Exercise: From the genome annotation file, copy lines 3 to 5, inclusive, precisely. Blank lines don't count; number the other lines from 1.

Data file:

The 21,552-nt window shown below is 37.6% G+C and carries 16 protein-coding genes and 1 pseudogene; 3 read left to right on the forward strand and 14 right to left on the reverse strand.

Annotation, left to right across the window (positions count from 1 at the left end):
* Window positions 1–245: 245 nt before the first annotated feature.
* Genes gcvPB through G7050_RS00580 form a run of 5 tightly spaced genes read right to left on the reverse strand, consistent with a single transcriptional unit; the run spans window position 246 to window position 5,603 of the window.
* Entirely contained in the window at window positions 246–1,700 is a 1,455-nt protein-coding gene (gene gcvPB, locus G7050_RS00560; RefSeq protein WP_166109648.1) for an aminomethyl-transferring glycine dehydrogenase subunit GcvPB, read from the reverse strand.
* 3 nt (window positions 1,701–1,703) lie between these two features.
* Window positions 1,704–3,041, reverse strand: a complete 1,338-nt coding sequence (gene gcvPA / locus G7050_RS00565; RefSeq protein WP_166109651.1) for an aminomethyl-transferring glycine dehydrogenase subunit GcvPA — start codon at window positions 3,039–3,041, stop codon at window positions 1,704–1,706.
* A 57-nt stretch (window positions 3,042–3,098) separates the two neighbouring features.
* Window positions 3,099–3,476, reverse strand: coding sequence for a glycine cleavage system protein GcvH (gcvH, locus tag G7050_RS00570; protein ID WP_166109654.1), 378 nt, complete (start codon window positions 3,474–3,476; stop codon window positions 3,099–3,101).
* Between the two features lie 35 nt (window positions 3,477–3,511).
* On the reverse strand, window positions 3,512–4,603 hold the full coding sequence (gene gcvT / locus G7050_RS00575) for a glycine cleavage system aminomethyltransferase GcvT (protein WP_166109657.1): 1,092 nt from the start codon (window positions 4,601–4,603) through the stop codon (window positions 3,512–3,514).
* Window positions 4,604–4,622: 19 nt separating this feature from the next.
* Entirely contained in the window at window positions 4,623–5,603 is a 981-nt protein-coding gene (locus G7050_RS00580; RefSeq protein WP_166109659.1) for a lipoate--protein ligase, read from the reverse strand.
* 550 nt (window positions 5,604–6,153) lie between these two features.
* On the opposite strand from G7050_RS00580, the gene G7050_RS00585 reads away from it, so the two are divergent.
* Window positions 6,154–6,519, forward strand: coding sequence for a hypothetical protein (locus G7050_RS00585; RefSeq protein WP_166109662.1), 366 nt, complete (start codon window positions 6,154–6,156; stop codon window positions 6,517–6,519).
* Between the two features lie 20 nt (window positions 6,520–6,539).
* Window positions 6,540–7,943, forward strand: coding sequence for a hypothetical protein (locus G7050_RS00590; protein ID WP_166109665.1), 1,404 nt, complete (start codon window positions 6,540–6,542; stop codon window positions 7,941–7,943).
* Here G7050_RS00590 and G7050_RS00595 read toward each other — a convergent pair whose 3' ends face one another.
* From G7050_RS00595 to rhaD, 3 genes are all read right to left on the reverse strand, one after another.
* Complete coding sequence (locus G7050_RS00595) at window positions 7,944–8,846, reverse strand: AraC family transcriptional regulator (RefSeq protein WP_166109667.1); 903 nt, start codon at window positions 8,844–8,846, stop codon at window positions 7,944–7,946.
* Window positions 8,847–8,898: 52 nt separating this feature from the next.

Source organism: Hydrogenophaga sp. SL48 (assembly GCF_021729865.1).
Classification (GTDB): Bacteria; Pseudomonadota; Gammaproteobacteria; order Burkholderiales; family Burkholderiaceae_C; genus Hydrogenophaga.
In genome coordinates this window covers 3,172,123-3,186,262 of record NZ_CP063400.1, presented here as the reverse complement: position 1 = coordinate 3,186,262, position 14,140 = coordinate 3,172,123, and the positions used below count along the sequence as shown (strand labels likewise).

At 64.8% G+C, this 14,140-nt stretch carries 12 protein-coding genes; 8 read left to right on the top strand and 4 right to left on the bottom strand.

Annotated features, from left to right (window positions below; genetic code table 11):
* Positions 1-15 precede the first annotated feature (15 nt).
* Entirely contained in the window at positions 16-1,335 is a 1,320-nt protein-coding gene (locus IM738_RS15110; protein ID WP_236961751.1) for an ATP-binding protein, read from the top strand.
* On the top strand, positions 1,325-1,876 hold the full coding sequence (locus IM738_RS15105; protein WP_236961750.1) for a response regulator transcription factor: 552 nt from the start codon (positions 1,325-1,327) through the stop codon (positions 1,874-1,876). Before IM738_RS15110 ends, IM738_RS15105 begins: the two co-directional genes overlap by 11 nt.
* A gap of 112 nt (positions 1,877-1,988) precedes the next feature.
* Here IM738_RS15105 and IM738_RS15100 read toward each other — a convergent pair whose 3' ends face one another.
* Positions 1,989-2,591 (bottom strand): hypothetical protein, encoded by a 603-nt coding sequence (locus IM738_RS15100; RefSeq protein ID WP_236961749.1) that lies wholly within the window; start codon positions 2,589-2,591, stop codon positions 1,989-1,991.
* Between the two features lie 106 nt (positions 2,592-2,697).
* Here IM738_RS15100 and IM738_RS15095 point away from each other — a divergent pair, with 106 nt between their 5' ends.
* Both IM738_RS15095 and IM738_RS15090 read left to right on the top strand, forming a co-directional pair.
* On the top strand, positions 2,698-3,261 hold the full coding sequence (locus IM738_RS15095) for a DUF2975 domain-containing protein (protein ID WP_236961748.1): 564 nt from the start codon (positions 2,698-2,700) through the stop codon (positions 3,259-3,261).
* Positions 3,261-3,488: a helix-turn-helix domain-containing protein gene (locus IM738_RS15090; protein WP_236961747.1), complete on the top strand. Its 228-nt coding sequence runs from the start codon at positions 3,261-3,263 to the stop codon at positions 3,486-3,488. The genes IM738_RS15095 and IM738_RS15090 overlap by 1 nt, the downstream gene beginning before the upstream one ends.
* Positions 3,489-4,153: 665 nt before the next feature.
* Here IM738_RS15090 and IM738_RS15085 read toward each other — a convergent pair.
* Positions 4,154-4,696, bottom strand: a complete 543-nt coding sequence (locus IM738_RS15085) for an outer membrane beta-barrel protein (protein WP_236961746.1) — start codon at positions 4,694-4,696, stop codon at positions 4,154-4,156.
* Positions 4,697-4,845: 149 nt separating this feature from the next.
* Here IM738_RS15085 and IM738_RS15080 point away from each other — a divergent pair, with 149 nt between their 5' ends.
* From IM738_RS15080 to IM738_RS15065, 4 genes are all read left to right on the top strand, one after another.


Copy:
* Window positions 1–245: 245 nt before the first annotated feature.
* Genes gcvPB through G7050_RS00580 form a run of 5 tightly spaced genes read right to left on the reverse strand, consistent with a single transcriptional unit; the run spans window position 246 to window position 5,603 of the window.
* Entirely contained in the window at window positions 246–1,700 is a 1,455-nt protein-coding gene (gene gcvPB, locus G7050_RS00560; RefSeq protein WP_166109648.1) for an aminomethyl-transferring glycine dehydrogenase subunit GcvPB, read from the reverse strand.